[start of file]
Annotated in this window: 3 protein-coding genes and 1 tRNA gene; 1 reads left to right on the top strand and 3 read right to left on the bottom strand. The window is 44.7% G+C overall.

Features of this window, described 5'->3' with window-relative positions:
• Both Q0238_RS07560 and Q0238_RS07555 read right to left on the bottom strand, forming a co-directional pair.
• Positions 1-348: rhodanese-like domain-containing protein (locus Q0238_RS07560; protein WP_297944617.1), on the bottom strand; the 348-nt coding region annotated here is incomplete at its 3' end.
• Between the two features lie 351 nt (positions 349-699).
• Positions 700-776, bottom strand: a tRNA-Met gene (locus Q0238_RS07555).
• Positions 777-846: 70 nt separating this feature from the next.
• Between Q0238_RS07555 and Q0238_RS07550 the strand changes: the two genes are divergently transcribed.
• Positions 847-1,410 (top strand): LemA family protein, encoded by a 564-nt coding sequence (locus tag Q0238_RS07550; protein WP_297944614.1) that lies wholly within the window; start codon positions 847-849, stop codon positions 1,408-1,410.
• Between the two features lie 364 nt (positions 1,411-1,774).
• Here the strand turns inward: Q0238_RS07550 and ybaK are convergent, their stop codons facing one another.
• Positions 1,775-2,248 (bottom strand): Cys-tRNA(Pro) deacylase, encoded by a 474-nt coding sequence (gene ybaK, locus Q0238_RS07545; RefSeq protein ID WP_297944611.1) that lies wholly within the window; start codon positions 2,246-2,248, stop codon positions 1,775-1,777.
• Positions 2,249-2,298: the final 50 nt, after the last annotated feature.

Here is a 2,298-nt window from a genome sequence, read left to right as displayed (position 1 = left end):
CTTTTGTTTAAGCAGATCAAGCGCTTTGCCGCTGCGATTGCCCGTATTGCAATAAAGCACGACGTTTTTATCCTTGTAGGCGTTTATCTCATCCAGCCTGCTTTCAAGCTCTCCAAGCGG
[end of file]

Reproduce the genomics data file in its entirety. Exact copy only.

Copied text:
Annotated in this window: 3 protein-coding genes and 1 tRNA gene; 1 reads left to right on the top strand and 3 read right to left on the bottom strand. The window is 44.7% G+C overall.

Features of this window, described 5'->3' with window-relative positions:
• Both Q0238_RS07560 and Q0238_RS07555 read right to left on the bottom strand, forming a co-directional pair.
• Positions 1-348: rhodanese-like domain-containing protein (locus Q0238_RS07560; protein WP_297944617.1), on the bottom strand; the 348-nt coding region annotated here is incomplete at its 3' end.
• Between the two features lie 351 nt (positions 349-699).
• Positions 700-776, bottom strand: a tRNA-Met gene (locus Q0238_RS07555).
• Positions 777-846: 70 nt separating this feature from the next.
• Between Q0238_RS07555 and Q0238_RS07550 the strand changes: the two genes are divergently transcribed.
• Positions 847-1,410 (top strand): LemA family protein, encoded by a 564-nt coding sequence (locus tag Q0238_RS07550; protein WP_297944614.1) that lies wholly within the window; start codon positions 847-849, stop codon positions 1,408-1,410.
• Between the two features lie 364 nt (positions 1,411-1,774).
• Here the strand turns inward: Q0238_RS07550 and ybaK are convergent, their stop codons facing one another.
• Positions 1,775-2,248 (bottom strand): Cys-tRNA(Pro) deacylase, encoded by a 474-nt coding sequence (gene ybaK, locus Q0238_RS07545; RefSeq protein ID WP_297944611.1) that lies wholly within the window; start codon positions 2,246-2,248, stop codon positions 1,775-1,777.
• Positions 2,249-2,298: the final 50 nt, after the last annotated feature.

Here is a 2,298-nt window from a genome sequence, read left to right as displayed (position 1 = left end):
CTTTTGTTTAAGCAGATCAAGCGCTTTGCCGCTGCGATTGCCCGTATTGCAATAAAGCACGACGTTTTTATCCTTGTAGGCGTTTATCTCATCCAGCCTGCTTTCAAGCTCTCCAAGCGG